Finally- Balthazar!

Ever since culinary school, I’ve been bragging about having studied under Balthazar’s artisan bread baker, Sim Cass. It’s not because Balthazar’s separate bakery supplies its excellent baguettes, seasonal tarts and pastries to gourmet markets and other restaurants, or how the place has consistently done well in one of the toughest neighborhoods in New York. It’s not even because of the reputation celebrity chef Keith McNally has amongst culinary professionals: of providing consistent quality in Patis and Odeon, amongst others, and of cooking up not just a damn good French Onion soup, but creative solutions to financial issues in the kitchen.

My pride for having studied under Sim Cass is the devotion to craft I saw when I worked with him, his sense of humor, his love of the way bread smelled, crinkled, and comforted as it was made and consumed. There’s a whole spirituality to bread, a ritual of preserving and transforming grain into first a paste, then a crinkly, pillowed substance, which when broken into, emits a smell that can only be described as… home. Entire religions have been created with bread as its center- sacrificed to, revered, and treasured. It was my first introduction to love of a craft. I assumed this was the way all chefs of his caliber operated, and after working in the kitchens of NYC, I haven’t been disappointed.

Understandably, I’ve been frothing at the bit to try NYC’s #2 French brasserie for years now, so for a special occasion this month, I got my wish. Finally, guys- a fancy French restaurant!

Oh, where to begin? Balthazar has been around for a long time now, but as always, the details jump out at me as signs of the spirit of the place. The cracked tile floors, the yellow bistro lighting, and the space trick of mirrors and floor-to-ceiling windows are old hat. What’s special and comforting comes from the waiter willing to stop by with the cheese plate after seeing your lusty stare, or the big rounds of bread stacked sky-high, cut fresh on huge wooden boards right by your table (in sourdough and white), and the authenticity of everything, from practical bistro paper for tablecloth to the speed and brusqueness of service. Magnifique!

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Clockwise: Chicken liver and foie gras mousse, with grilled bread and what tasted like a well-made onion marmalade. Blue Point Oysters, decently sourced and with a lighter cocktail sauce, as well as a mignonette. The famous Balthazar French Onion soup, starring a very robust, cheesy broth component. Last but not least, French Martini with Chambord.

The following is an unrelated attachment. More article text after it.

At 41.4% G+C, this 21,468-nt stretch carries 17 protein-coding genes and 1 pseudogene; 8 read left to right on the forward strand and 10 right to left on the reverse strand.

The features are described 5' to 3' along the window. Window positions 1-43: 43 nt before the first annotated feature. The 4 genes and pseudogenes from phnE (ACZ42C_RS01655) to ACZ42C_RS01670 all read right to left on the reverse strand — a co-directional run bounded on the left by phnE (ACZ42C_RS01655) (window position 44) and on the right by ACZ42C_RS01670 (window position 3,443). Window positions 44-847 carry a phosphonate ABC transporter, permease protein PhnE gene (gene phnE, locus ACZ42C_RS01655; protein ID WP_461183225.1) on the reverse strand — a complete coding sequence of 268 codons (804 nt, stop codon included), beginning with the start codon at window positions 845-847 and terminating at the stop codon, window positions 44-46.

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the poignantly memorable steak au poivre, perfectly medium rare, with mountains of fragrant fries and a surprisingly savory spinach. sad to say, despite my rant about food waste, left about a tablespoon of sides on my plate- my tummy has limited space, no matter how awesome. Also the goat cheese and onion tart, with a lovely olive tappenade and moist sundried tomatoes in the salad. Very well balanced dish.

Then there’s the food. Oh dear, the food. I haven’t eaten this well in a very long time, not since I traveled like a Gypsy and ate like a bear about to hibernate. Ravage me, oh inch-thick steak au poivre, and bring me back to the little crowded bistro in Paris where a burly Frenchman tried to hijack my gentler traveling companions. Everything was very delicately flavored, but oh-so-satisfying, from the silky-smooth chicken liver and foie gras mousse to the last bite of strawberry financier, cleverly infusing light pastry with fruit scent from no obvious source. Later, we discovered a honey pot of fresh berries in the middle. Portion sizes were surprisingly large, for the price point and quality; the goat cheese tart in particular scratched a long-standing itch for my vegetarian companion. Even the usually salty duck confit featured a thin, crisp skin and tender, sweet flesh, usually reserved for a Canto-style roast duck. At Balthazar’s level of competence, cultural culinary differences become a moot point.

Now, now, it can’t be all good, can it? I honestly can say I have difficulty finding something bad to say about Balthazar. Maybe my milk stout wasn’t in a perfectly chilled glass, but such things are nitpicky, and can be chalked up to my foolishness in not getting wine with French food. For practicality’s sake, the price is a little prohibitive for anything but a special occasion- 13-21 for an appetizer, and up to 43 for an entree. The presence of plates for two, like baked fish or roast chicken, and the daily specials make up for the price a lot, though.

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The finale: strawberry financier, with white chocolate ice cream and a berry couli. In the background, a mango cheesecake with vanilla sauce. My companions complained about not enough mango flavor, but they are tropical in origin; I enjoyed the complementary tastes of sweet cream cheese and fragrant mango.

If you’re looking for a special French dinner, without all the interruptions of 8 different courses and gabbing with the waitstaff, I highly recommend Balthazar. It’s a taste of France without all the pretentiousness, a cuisine that evolved from hungry, appreciative people making the most out of a very fertile culinary pallet. Does it represent skill and devotion to craft? Hell to the yes. You’re paying for top-notch, textbook dishes, straight out of Escoffier’s wildest imagination. I just have one piece of advice: wear stretchy pants.

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